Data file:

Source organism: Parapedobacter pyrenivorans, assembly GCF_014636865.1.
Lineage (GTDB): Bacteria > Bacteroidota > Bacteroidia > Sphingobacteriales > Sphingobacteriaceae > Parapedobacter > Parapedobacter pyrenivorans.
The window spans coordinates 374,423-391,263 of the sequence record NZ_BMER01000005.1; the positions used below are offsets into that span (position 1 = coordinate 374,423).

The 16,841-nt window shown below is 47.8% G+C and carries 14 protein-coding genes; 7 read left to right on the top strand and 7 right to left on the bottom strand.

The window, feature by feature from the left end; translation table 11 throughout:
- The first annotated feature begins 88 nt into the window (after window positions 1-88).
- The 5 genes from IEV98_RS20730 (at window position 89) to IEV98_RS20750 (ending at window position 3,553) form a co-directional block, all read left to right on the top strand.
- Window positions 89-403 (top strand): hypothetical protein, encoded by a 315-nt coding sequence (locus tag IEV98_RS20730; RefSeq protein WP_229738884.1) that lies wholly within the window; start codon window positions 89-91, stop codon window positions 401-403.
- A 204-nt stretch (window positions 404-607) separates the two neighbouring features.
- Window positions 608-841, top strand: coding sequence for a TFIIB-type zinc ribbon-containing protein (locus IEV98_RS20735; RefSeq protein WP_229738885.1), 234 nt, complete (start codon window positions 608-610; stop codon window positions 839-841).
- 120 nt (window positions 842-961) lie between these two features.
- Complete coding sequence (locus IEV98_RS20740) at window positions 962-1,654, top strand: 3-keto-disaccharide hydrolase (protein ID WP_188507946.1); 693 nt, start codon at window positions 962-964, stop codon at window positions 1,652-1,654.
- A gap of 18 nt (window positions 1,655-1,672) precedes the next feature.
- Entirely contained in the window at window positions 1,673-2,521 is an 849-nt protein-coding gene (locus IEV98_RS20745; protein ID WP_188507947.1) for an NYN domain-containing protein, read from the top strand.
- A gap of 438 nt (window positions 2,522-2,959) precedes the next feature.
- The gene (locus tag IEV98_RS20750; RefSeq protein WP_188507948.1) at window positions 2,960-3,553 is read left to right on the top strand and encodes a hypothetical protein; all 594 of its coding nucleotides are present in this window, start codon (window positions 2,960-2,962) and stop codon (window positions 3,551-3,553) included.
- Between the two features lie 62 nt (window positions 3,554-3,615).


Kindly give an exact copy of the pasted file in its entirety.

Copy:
Source organism: Parapedobacter pyrenivorans, assembly GCF_014636865.1.
Lineage (GTDB): Bacteria > Bacteroidota > Bacteroidia > Sphingobacteriales > Sphingobacteriaceae > Parapedobacter > Parapedobacter pyrenivorans.
The window spans coordinates 374,423-391,263 of the sequence record NZ_BMER01000005.1; the positions used below are offsets into that span (position 1 = coordinate 374,423).

The 16,841-nt window shown below is 47.8% G+C and carries 14 protein-coding genes; 7 read left to right on the top strand and 7 right to left on the bottom strand.

The window, feature by feature from the left end; translation table 11 throughout:
- The first annotated feature begins 88 nt into the window (after window positions 1-88).
- The 5 genes from IEV98_RS20730 (at window position 89) to IEV98_RS20750 (ending at window position 3,553) form a co-directional block, all read left to right on the top strand.
- Window positions 89-403 (top strand): hypothetical protein, encoded by a 315-nt coding sequence (locus tag IEV98_RS20730; RefSeq protein WP_229738884.1) that lies wholly within the window; start codon window positions 89-91, stop codon window positions 401-403.
- A 204-nt stretch (window positions 404-607) separates the two neighbouring features.
- Window positions 608-841, top strand: coding sequence for a TFIIB-type zinc ribbon-containing protein (locus IEV98_RS20735; RefSeq protein WP_229738885.1), 234 nt, complete (start codon window positions 608-610; stop codon window positions 839-841).
- 120 nt (window positions 842-961) lie between these two features.
- Complete coding sequence (locus IEV98_RS20740) at window positions 962-1,654, top strand: 3-keto-disaccharide hydrolase (protein ID WP_188507946.1); 693 nt, start codon at window positions 962-964, stop codon at window positions 1,652-1,654.
- A gap of 18 nt (window positions 1,655-1,672) precedes the next feature.
- Entirely contained in the window at window positions 1,673-2,521 is an 849-nt protein-coding gene (locus IEV98_RS20745; protein ID WP_188507947.1) for an NYN domain-containing protein, read from the top strand.
- A gap of 438 nt (window positions 2,522-2,959) precedes the next feature.
- The gene (locus tag IEV98_RS20750; RefSeq protein WP_188507948.1) at window positions 2,960-3,553 is read left to right on the top strand and encodes a hypothetical protein; all 594 of its coding nucleotides are present in this window, start codon (window positions 2,960-2,962) and stop codon (window positions 3,551-3,553) included.
- Between the two features lie 62 nt (window positions 3,554-3,615).